“We’re extremely optimistic about the growth potential throughout the network, especially now that we have established ourselves in Melbourne.”
This new site will cater to the sizeable Victorian market, while Racer Industries’ customers in other states and throughout New Zealand will be serviced through the extensive CoolDrive distribution network.
“Following the acquisition, we retained the Racer Industries management and sales staff to provide continuity for the existing customer base,” Mat said.
“Also, those core members are helping CoolDrive train their vast sales staff on the niche products in the Racer Industries range that require deep technical knowledge.”
Before joining the team at CoolDrive, Mat’s resume already read like a who’s-who of Australian Motorsport, that includes household names such as Gibson Motorsport, HSV Dealer Team, Holden Racing Team, Walkinshaw Racing and Ford Performance Racing.
“I fell in love with motorsport at the 1996 Melbourne Grand Prix. I was in my senior year of high school when witnessing Formula 1 racing firsthand grabbed my attention,” Mat said.
“So, I decided to embark on a double degree in mechanical engineering and business administration, with the ultimate goal being to land a job in motorsport.”
Mat started his motorsport career working with Chaz Jacobson at SH Racing, who were running Scott Dixon in the Formula Holden championship. Although he didn’t realise it at the time, joining SH Racing launched a career marked by a series of significant choices over the journey.
“Starting my career working with Scott was a great foundation. We all knew he was a talent at the time, and I’ve followed his long and successful career closely,” Mat said.
“What Scott has achieved in the IndyCar series is a great endorsement of his talent, and I still have fond memories of our time together at SH Racing.”
After his stint at SH Racing, Mat was approached by Fred Gibson with an offer to work on their Formula Holden team, at which time Paul Dumbrell was the driver. Of course, Paul went on to have a successful career both in motorsport and in the Australian Automotive Aftermarket.
Fred quickly recognised Mat’s talent, and it wasn’t long before he was promoted to a role with Gibson’s Kmart Racing Supercar team spinning spanners on their Holden Commodores.
“But all that changed when Craig Lowndes defected to Ford and joined our team. It was massive news at the time, and it turned Supercars on its head,” Mat said.

Looking back on those days, Mat was quick to mention that working with Fred was an amazing opportunity.
“It was one of the best experiences in my motorsport career. Fred was very generous with his time, and we were treated like family. He provided the whole team with a high level of support and training while nurturing a winning culture,” Mat said.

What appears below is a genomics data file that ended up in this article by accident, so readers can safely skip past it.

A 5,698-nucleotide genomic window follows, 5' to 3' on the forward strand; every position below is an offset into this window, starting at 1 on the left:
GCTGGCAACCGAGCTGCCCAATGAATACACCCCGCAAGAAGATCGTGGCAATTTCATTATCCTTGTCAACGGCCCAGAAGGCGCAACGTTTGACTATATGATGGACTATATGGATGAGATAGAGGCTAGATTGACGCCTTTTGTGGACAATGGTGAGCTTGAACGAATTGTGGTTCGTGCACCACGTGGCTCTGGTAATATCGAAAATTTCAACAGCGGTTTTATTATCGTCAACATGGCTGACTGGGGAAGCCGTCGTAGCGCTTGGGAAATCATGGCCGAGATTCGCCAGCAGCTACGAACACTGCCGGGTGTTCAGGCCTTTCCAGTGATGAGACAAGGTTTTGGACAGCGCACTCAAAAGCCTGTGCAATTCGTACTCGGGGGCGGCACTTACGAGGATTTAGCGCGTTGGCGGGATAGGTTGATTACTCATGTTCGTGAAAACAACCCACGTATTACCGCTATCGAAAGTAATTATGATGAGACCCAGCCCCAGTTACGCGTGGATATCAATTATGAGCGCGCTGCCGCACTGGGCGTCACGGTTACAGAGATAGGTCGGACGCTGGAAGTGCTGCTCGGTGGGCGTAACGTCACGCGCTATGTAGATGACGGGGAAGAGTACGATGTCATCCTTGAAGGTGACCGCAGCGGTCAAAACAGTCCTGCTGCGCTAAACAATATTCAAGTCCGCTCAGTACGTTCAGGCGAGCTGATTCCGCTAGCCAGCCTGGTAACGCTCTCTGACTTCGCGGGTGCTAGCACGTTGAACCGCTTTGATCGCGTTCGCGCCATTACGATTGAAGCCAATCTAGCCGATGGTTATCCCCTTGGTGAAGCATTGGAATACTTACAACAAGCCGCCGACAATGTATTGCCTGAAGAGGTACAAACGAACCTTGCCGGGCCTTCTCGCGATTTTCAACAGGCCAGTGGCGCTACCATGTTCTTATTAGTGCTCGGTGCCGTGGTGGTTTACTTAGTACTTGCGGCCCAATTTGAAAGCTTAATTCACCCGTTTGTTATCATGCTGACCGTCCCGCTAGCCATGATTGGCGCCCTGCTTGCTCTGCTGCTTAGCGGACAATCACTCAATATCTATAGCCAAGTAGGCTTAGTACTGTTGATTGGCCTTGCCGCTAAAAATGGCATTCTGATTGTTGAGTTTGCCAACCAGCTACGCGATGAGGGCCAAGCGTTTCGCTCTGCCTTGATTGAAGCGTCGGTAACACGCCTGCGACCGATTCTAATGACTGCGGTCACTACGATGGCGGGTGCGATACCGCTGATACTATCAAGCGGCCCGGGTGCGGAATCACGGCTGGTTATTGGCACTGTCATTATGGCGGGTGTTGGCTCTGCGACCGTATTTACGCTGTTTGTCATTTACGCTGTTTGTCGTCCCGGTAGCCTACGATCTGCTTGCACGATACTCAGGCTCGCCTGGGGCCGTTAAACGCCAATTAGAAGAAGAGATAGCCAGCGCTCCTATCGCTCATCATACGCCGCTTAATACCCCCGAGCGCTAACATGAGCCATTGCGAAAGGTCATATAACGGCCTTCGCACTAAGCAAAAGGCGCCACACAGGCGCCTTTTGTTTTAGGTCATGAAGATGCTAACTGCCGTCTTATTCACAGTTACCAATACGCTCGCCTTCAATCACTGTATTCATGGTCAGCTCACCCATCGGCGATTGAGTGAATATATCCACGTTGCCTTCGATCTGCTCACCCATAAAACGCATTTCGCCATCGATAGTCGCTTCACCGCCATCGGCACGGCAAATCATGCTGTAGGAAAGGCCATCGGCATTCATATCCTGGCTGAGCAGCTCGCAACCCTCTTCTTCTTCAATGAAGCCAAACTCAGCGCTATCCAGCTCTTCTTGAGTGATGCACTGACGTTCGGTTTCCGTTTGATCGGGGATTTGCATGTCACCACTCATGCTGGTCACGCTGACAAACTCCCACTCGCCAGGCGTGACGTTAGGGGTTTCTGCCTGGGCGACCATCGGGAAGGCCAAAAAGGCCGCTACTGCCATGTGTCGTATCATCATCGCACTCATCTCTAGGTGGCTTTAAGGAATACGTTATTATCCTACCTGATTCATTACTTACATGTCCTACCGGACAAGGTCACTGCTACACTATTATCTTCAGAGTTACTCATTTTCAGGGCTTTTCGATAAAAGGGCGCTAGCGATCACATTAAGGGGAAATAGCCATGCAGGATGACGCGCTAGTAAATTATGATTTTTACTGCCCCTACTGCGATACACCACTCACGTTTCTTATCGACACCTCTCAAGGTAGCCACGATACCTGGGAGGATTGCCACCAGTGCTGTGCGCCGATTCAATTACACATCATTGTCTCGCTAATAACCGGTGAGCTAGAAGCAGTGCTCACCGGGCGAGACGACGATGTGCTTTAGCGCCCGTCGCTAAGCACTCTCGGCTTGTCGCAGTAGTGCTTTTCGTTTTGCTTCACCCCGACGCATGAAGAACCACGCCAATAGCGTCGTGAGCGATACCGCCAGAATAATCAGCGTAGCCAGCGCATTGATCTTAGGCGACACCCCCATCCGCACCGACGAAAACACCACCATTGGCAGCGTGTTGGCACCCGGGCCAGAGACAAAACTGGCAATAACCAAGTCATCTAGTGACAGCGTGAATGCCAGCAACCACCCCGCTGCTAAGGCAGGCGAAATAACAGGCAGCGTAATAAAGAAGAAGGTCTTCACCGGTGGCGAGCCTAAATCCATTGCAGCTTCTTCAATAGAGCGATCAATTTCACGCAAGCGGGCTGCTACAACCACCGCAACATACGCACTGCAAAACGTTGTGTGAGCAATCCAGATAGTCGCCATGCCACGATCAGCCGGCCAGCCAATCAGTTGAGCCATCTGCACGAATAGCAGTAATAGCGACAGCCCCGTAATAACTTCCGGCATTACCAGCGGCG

During his time at Gibson Motorsport, Mat picked up the nickname ‘Techo,’ which has endeared him to a generation of Supercar fans.
“The nickname, Techo was coined by one of the engine technicians, but it was Neil Crompton who made the name really stick,” said Mat.
“He was working with us at Gibson Motorsport when it was getting bandied around quite a bit. Then when he moved into commentary, he started calling me Techo during the Supercars broadcasts, and the name just stuck.”
We quizzed Mat on the back story behind the nickname and discovered he was one of the first engineers in the paddock with a degree.
“At the time, having qualified or junior engineers coming into motorsport was not as prevalent as it is today,” Mat explained.
After forging a reputation for hard work at Gibson Motorsport, Mat made the difficult decision to leave the team that had supported him greatly to seize an opportunity to join The Walkinshaw Group at the height of their success and popularity.
“Saying farewell to a team that had invested so much in my personal development was very difficult,” Mat said.
“But in retrospect, it was the right decision. During my time at Walkinshaw, we enjoyed many successes both on and off the track, and my time there opened the doors to many opportunities that I otherwise would not have encountered.”
The next pivotal moment came when Mat joined FPR. This move saw him continue to grow his career and cemented his reputation as one of Australia’s most innovative and successful motorsport engineers.
“Reflecting on my career today, I can honestly say that while I took a few big chances, I have no regrets, and looking back, I believe I’ve made the right calls along the way,” Mat said.
In conclusion, Mathew Nilsson’s journey in the automotive industry has been characterised by making challenging but ultimately rewarding decisions. As he embarks on his new role at CoolDrive, he remains committed to supporting and growing the motorsport community in Australia to expand into new categories and reach a broader customer base.

For more information, visit www.cooldrive.com.au and www.racerindustries.com.au